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New work group on food studies

The Center for the Study of Injustice and the Center for Environmental Policy at IPSR are coordinating a new KU Work Group on Food Studies. All members of the KU and Haskell communities with scholarly and activist interests in food studes, food justice, and agriculture are welcome. If you have any further questions about the working group, please contact Dietrich Earnhart (earnhart@ku.edu) or Hannah Britton (britton@ku.edu).
Link(s): http://ipsr.ku.edu/about/food.shtml

Research Affiliate in the News

New study provides the first detailed look at the organization of sustainability initiatives at the city level.The study was led by Rachel Krause, IPSR affiliate and assistant professor in the School of Public Affairs and Administration. Read the full press release at the link below.
Link(s): http://news.ku.edu/study-finds-how-cities-elect-council-members-can-be-key-sustainability-initiatives

IPSR Doctoral Research Fellow Alum in the News

April Rand, former IPSR Doctoral Research Fellow, was recently featured in the Arkansas Democrat-Gazette talking about her research on the effects of the sex-trade. Rand's doctoral research, funded by the National Institute of Justice, was about women in the Kansas City, Missouri area trying to leave the commercial sex industry. Rand is currently an assistant professor of social work at the University of Arkansas in Fayetteville.

Researcher studies why gender-based violence persists in Namibia

In an academic article published in the journal Signs, Hannah Britton, associate professor of women, gender & sexuality studies and political science and director of IPSR's Center for the Study of Injustice, and KU graduate student Lindsey Shook concluded surrounding rape and to provide more support services for victims. Read the full press release at the link below.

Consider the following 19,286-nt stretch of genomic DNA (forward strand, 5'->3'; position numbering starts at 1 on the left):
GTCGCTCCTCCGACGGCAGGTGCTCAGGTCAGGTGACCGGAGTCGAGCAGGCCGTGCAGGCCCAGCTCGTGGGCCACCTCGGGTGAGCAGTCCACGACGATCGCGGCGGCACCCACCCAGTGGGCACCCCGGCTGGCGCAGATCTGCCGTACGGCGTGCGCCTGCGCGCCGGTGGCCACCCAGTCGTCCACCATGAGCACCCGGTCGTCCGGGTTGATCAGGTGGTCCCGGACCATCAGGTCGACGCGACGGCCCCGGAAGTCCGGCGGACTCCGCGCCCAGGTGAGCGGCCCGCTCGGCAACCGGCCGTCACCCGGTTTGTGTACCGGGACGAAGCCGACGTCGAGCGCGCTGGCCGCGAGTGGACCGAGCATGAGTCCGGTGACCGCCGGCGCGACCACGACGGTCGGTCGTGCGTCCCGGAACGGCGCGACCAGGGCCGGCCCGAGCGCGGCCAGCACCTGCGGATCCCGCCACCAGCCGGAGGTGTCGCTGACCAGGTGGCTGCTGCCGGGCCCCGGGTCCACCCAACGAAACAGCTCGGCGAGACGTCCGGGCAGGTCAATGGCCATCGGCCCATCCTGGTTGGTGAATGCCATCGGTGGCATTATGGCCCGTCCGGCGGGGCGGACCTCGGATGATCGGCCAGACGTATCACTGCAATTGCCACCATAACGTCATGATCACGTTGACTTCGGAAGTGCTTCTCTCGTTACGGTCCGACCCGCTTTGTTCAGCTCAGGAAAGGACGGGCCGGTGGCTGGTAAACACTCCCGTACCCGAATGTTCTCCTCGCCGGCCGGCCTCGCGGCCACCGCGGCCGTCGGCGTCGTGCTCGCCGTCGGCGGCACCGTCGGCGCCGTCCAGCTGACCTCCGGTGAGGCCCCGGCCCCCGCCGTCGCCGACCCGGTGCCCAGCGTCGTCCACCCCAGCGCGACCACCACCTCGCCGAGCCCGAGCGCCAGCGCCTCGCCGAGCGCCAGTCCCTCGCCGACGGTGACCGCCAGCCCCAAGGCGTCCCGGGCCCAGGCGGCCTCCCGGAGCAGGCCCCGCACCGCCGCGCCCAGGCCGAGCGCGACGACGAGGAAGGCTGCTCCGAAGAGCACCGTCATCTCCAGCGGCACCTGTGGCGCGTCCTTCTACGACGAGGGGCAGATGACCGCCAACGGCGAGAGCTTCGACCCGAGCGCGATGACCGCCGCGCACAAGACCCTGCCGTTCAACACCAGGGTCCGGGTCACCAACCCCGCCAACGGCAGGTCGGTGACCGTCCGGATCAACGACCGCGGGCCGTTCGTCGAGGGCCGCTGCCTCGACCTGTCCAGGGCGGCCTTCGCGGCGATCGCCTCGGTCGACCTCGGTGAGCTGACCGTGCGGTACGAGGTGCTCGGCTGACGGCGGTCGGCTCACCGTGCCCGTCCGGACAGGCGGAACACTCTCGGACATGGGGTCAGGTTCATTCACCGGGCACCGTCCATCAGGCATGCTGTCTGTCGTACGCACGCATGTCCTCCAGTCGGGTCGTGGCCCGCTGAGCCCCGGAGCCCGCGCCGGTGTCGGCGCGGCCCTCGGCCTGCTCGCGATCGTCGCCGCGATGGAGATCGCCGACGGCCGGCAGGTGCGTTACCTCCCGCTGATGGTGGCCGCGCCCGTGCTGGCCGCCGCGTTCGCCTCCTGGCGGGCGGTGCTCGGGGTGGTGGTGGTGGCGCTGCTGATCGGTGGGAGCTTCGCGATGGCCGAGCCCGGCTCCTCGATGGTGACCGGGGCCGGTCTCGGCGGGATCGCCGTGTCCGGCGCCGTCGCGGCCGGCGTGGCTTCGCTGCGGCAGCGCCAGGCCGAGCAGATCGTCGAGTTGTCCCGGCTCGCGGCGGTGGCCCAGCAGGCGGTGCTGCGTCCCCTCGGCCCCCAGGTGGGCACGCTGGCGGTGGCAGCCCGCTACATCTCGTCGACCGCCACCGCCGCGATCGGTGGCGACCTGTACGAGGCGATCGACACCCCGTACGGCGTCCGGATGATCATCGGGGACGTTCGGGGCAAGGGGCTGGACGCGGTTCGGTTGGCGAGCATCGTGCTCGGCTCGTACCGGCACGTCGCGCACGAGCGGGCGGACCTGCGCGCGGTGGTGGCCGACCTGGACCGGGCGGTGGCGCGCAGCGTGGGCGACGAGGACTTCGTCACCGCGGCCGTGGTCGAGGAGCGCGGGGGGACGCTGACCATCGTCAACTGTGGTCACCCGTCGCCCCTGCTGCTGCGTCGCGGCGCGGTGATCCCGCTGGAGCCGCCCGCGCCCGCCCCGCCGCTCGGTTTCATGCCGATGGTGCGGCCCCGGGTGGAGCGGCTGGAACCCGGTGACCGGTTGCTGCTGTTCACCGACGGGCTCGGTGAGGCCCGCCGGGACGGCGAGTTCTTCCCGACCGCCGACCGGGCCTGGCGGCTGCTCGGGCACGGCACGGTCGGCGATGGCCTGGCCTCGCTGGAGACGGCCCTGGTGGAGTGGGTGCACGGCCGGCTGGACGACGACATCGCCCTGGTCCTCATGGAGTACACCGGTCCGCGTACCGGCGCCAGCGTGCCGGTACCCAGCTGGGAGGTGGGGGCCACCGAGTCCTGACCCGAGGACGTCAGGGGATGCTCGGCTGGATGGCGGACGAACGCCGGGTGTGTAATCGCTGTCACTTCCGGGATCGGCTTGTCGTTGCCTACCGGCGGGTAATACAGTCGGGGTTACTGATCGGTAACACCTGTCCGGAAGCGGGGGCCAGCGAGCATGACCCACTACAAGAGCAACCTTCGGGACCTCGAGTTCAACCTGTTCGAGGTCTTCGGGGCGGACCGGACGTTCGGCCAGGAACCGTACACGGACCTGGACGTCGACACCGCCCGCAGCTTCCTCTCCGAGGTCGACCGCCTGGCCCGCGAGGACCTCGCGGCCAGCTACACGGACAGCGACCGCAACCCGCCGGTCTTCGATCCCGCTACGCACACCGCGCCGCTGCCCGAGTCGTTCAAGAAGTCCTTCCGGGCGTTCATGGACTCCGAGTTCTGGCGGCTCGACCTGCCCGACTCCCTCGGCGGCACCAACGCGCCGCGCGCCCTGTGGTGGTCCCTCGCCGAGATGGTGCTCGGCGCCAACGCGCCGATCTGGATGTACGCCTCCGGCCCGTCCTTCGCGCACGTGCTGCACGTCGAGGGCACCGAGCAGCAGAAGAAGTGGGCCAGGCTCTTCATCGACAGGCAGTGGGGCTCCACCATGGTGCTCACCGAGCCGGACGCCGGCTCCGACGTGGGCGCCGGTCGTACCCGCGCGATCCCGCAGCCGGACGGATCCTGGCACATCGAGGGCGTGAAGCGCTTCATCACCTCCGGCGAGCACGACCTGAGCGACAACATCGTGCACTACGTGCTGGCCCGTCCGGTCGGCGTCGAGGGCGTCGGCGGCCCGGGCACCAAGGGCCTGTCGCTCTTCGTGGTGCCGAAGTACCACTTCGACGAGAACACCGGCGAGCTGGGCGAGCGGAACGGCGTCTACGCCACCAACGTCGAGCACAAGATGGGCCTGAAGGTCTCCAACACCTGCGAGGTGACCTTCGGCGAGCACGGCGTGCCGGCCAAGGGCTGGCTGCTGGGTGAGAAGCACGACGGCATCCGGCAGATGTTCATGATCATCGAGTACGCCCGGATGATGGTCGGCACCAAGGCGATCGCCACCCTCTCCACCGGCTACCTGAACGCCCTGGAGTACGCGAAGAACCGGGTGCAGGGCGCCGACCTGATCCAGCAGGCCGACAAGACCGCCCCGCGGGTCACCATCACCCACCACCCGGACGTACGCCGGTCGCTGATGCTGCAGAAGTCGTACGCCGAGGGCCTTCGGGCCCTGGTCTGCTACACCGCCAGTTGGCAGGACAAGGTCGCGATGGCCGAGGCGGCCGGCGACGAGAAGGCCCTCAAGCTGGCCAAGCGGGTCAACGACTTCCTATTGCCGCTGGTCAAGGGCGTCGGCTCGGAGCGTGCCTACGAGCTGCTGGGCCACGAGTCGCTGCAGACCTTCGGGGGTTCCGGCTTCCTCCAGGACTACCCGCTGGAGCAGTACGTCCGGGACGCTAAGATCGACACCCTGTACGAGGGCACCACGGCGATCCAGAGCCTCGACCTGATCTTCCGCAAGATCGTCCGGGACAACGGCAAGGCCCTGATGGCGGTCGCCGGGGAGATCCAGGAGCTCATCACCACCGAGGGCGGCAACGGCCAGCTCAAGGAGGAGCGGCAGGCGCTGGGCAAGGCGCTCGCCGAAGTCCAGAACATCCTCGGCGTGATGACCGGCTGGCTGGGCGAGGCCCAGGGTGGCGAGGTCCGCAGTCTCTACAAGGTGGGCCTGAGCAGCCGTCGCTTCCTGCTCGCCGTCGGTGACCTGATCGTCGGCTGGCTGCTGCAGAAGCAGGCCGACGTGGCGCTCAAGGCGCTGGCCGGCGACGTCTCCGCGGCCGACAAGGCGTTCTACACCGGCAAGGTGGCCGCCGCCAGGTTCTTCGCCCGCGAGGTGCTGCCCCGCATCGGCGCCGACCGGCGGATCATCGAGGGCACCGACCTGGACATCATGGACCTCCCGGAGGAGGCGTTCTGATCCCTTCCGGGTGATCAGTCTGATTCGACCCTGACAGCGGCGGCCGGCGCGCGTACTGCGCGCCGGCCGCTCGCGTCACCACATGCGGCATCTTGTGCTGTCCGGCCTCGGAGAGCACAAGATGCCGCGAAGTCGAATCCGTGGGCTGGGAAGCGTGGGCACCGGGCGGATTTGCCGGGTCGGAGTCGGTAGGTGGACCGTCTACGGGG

Link(s): http://news.ku.edu/ku-research-studies-why-gender-based-violence-persists-namibia-despite-progressive-legislation
             http://www.jstor.org/stable/pdfplus/10.1086/676896.pdf?acceptTC=true&jpdConfirm=true

Research featured in The New York Times

New analysis of academic science fields show little gender bias, but suggest women's earlier educational choices lead to underrepresentation in math-intensive fields. The article titled Academic Science Isn't Sexist features the research of Donna Ginther, professor of Economics and Director of IPSR's Center for Science Technology & Economic Policy.
Link(s): http://www.nytimes.com/2014/11/02/opinion/sunday/academic-science-isnt-sexist.html?hp&action=click&pgtype=Homepage&module=c-column-top-span-region®ion=c-column-top-span-region&WT.nav=c-column-top-span-region&_r=0


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